l Kolkata's Anamika Khanna and RCKC, the London avatar of the 92-year-old Chandni Chowk sari shop, Ram Chander Krishen Chander, have unveiled their Boho London line at an exclusive store in Notting Hill. The production has been outsourced to two Delhi factories that make clothes for Armani, Valentino and GAP. Amit Rastogi of RCKC calls it "a crossover line" targeted not for the NRI community as much as the mainstream London market. Boho London takes into account the mainstreaming of second — or third-generation Indians, whose tastes are as global as they can get.Pradeep Hirani of Kimaya, the upscale fashion store with five outlets in Mumbai, Dubai and London, says only three designers — Rohit Bal, Tarun Tahiliani and Rajesh Pratap Singh — have the infrastructure to move forward. "Creativity is the forte of designers. They must let corporate houses run their business," he says.
Adds Sanjay Kapoor, a Citibank executive who quit his secure job in 1993 to rescue Satya Paul Nanda's business (which had slipped after he became an Osho follower): "There's a lot of talent that needs to be corporatised." The biggest maker of ties and scarves in the country, Satya Paul is the exclusive licencee for Louis Philippe, Allen Solly, Van Heusen and Peter England, and also manages six branded stores for printed saris. Kapoor insists he hasn't even scratched the surface.
It makes business sense for designers to muscle into the middle-class market if they don't wish to be crowded out by new fashion graduates every year. The more they produce, the quicker their costs will come down and the shorter their turnaround time is likely to get, making it difficult for copycats to keep up. It'll also get easier for them to source fabrics from mills, which don't look at you unless you're talking 3-5,000 metres.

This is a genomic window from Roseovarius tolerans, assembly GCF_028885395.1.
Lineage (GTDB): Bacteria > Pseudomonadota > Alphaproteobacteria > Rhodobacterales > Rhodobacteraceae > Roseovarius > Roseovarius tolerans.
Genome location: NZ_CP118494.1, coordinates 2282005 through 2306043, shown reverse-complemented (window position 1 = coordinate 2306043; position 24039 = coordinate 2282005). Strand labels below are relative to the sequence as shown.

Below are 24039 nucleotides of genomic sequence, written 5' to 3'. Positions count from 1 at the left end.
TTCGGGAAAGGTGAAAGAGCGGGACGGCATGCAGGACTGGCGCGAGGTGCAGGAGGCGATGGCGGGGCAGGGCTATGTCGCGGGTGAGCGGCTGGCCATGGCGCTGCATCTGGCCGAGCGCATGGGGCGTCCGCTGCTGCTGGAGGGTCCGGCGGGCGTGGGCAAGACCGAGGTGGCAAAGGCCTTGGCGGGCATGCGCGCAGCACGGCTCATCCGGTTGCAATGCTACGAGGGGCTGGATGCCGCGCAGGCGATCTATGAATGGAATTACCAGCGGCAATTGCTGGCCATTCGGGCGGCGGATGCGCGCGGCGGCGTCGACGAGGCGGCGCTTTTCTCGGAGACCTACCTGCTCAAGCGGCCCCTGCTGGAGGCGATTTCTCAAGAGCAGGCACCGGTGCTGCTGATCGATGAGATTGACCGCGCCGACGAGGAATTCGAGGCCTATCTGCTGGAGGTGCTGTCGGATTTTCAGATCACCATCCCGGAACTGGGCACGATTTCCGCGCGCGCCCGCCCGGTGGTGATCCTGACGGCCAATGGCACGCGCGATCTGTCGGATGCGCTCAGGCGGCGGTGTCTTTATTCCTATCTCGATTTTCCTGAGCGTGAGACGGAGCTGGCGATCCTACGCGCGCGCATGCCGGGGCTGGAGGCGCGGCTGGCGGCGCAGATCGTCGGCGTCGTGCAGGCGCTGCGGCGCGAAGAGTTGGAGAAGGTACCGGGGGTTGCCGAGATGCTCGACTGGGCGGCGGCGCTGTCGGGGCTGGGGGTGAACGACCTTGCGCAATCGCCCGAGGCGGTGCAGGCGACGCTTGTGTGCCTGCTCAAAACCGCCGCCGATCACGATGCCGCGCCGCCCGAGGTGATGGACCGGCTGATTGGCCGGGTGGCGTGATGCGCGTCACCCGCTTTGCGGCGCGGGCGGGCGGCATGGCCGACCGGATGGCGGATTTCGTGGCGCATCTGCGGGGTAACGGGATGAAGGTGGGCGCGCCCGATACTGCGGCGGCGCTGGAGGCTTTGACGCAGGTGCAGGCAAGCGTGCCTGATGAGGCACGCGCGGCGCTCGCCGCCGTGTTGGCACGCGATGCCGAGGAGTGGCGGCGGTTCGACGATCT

"To market Krishna Mehta to the world, I must have the money and the organisational muscle of a corporate house," says the Mumbai designer who has a flourishing export business with France. "The world is looking at us, but they're not very certain whether we can deliver."
The point is reiterated by Sunil Chawla, whose upper-crust stores – Shatoosh in Marbella, Costa Del Sol (the Spanish Riviera) and A Store Named India in Miami and Palm Beach – retail designers like Shane and Phalguni Peacock, Anamika Khanna, Rina Dhaka and Malini Ramani. "We started making our own clothes only because we were running out of designer labels," he says, pointing to his statuesque wife Zorien, a former model for John Galliano, Karl Lagerfeld and Issey Miyake. "If designers get focused on production, we'll sell as much as they produce. We never seem to get enough."
Domestic retail chains like Shoppers Stop and Pantaloons have also sensed that with the proliferation of malls, they'll drown in the clutter of choices unless they re-position a part of their business. That is why the two have created exclusive spaces for designer labels –in Mumbai, at Shoppers Stop's Malad outlet, the 3,000-square-feet space is called Buzz and at the Pantaloons at Phoenix Mills, Lower Parel, it's called Springboard.
Both chains are planning to expand their designer side. Shoppers Stop boss B.S. Nagesh had declared at the Lakme India Fashion Week 2002 that 1 per cent of his revenues came from designer garments. Today, his chain is all set to launch an in-house label, which is to be outsourced to two designers who'll be paid a royalty for their work.
For the fashion community, the party has just begun.